The Ngaanyatjarra Lands are in the far east of Western Australia, adjoining the Northern Territory and South Australia borders. This area spans nearly 160,000 sq/kms with a population of over 2,000 people. There are 11 communities and outstation settlements in the Ngaanyatjarra Lands.
The first permanent settlement in the Ngaanyatjarra Lands was the Warburton Mission, established in 1934. In the years since then mining, weapons testing, the homelands movement (where new communities and outstations were built on country specific to different families and groups) and enormous political shifts have changed the Ngaanyatjarra Lands.
Ngaanyatjarra is the name of both the local language and the collective identity of Aboriginal people from this area. The Ngaanyatjarra language is related to other desert languages such as Pitjantjatjara, Pintubi and Martu.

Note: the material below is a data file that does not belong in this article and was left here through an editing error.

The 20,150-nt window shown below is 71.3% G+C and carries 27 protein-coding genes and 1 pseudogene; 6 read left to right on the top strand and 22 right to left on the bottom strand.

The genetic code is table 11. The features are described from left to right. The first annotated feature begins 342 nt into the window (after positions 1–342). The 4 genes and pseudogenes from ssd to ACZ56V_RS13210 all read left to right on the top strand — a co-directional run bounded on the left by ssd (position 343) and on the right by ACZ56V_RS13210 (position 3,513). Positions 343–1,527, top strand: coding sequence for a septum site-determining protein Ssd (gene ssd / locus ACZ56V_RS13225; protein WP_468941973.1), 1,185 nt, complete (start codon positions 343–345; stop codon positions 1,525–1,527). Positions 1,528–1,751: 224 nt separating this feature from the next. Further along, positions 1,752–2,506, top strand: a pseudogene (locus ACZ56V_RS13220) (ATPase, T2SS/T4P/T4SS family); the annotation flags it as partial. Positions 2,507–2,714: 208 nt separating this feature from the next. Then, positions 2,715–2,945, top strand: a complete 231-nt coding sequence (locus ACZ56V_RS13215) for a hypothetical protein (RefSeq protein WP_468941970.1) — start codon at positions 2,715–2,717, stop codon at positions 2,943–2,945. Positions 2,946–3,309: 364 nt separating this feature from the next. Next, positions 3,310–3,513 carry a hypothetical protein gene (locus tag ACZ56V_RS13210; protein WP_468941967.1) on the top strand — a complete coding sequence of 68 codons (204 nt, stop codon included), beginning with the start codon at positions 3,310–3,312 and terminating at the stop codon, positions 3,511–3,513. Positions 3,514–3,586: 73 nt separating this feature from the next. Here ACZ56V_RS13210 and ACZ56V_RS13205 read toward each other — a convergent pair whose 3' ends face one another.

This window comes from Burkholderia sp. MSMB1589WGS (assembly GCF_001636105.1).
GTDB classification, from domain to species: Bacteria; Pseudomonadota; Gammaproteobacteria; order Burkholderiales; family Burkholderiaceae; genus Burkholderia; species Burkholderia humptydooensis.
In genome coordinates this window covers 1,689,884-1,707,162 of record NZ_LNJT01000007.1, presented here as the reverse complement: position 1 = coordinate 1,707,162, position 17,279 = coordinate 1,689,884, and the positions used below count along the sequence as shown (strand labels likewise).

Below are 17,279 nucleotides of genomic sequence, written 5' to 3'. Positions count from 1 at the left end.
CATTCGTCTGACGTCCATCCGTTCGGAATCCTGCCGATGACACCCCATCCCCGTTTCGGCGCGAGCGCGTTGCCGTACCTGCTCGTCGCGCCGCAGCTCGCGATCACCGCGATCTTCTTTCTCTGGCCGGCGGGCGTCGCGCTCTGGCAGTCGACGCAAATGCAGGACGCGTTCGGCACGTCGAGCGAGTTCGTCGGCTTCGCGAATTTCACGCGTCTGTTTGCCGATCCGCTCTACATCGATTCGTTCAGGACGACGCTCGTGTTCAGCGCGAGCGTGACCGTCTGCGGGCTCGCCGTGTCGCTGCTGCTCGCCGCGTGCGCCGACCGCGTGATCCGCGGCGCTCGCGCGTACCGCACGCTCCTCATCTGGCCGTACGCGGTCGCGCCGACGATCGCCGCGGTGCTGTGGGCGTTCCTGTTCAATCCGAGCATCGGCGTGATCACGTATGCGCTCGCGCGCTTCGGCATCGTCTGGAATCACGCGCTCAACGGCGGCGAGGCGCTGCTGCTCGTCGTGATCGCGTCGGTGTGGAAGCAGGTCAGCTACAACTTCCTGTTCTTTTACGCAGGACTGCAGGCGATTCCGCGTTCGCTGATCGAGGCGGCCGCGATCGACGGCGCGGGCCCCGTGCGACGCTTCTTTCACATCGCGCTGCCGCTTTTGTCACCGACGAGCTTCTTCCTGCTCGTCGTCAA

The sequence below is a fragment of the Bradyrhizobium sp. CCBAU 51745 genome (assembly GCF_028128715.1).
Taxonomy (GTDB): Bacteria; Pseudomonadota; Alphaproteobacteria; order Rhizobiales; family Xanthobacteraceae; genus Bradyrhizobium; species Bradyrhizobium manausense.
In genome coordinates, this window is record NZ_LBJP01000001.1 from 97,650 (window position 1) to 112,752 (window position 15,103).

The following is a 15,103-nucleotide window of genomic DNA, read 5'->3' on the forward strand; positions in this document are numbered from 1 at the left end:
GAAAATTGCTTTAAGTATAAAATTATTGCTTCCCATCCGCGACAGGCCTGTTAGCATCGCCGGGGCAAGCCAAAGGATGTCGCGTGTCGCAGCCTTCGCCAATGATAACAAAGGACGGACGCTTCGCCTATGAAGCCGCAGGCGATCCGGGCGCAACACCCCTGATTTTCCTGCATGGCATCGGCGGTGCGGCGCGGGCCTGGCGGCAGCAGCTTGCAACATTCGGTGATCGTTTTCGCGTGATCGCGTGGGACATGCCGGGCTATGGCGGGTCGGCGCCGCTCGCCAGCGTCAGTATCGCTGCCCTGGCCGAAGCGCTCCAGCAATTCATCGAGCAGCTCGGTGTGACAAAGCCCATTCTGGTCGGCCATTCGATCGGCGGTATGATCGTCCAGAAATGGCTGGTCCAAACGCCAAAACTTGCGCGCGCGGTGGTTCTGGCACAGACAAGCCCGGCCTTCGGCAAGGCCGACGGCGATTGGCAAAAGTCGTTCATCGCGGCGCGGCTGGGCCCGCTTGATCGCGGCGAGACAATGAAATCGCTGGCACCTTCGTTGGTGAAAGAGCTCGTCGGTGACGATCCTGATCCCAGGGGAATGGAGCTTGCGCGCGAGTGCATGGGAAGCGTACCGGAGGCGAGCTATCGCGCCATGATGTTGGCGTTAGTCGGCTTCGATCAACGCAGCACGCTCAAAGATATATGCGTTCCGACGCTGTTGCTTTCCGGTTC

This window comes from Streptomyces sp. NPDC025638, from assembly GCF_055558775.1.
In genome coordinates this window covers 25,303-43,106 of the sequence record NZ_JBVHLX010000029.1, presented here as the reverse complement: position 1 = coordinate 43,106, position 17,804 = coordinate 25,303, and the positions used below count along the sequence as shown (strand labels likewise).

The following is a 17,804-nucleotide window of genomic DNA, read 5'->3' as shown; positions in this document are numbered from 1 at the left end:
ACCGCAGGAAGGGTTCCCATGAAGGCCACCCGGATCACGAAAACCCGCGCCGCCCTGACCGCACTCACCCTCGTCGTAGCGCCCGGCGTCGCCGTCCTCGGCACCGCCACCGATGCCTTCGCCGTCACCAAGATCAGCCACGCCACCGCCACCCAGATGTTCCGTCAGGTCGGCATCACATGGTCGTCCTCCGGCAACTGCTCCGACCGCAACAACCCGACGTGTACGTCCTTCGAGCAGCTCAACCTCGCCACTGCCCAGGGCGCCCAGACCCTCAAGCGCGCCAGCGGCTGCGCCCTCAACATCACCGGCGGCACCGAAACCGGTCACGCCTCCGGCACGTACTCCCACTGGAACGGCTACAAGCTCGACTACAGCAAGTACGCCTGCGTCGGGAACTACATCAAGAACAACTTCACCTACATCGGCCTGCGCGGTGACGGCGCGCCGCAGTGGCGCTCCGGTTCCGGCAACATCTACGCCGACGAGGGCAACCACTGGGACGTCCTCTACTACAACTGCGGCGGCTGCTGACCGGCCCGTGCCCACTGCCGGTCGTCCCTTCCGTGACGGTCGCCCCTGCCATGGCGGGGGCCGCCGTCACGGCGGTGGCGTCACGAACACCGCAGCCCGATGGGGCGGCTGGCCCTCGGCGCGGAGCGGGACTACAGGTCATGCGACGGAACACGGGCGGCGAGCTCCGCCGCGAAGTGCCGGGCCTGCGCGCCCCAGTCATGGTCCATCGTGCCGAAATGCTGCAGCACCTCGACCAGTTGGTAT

The communities in the Ngaanyatjarra Lands range in size from around 40 people to over 400. Most communities have a school, store, clinic and a range of municipal and cultural services.
The landscape of the Ngaanyatjarra Lands is extremely diverse; the western desert regions’ physical richness is reflected in the astonishing variety of artistic expression. The Ngaanyatjarra Lands are at the junction of the Great Victoria and Gibson deserts and bisected by dramatic ranges in the east and south and the long dunes of the sandy country to the west. Among this overwhelming landscape are the rockholes, soakwaters (underground water), creeks, salt lakes and claypans that feature in many of the artworks as sites of significance.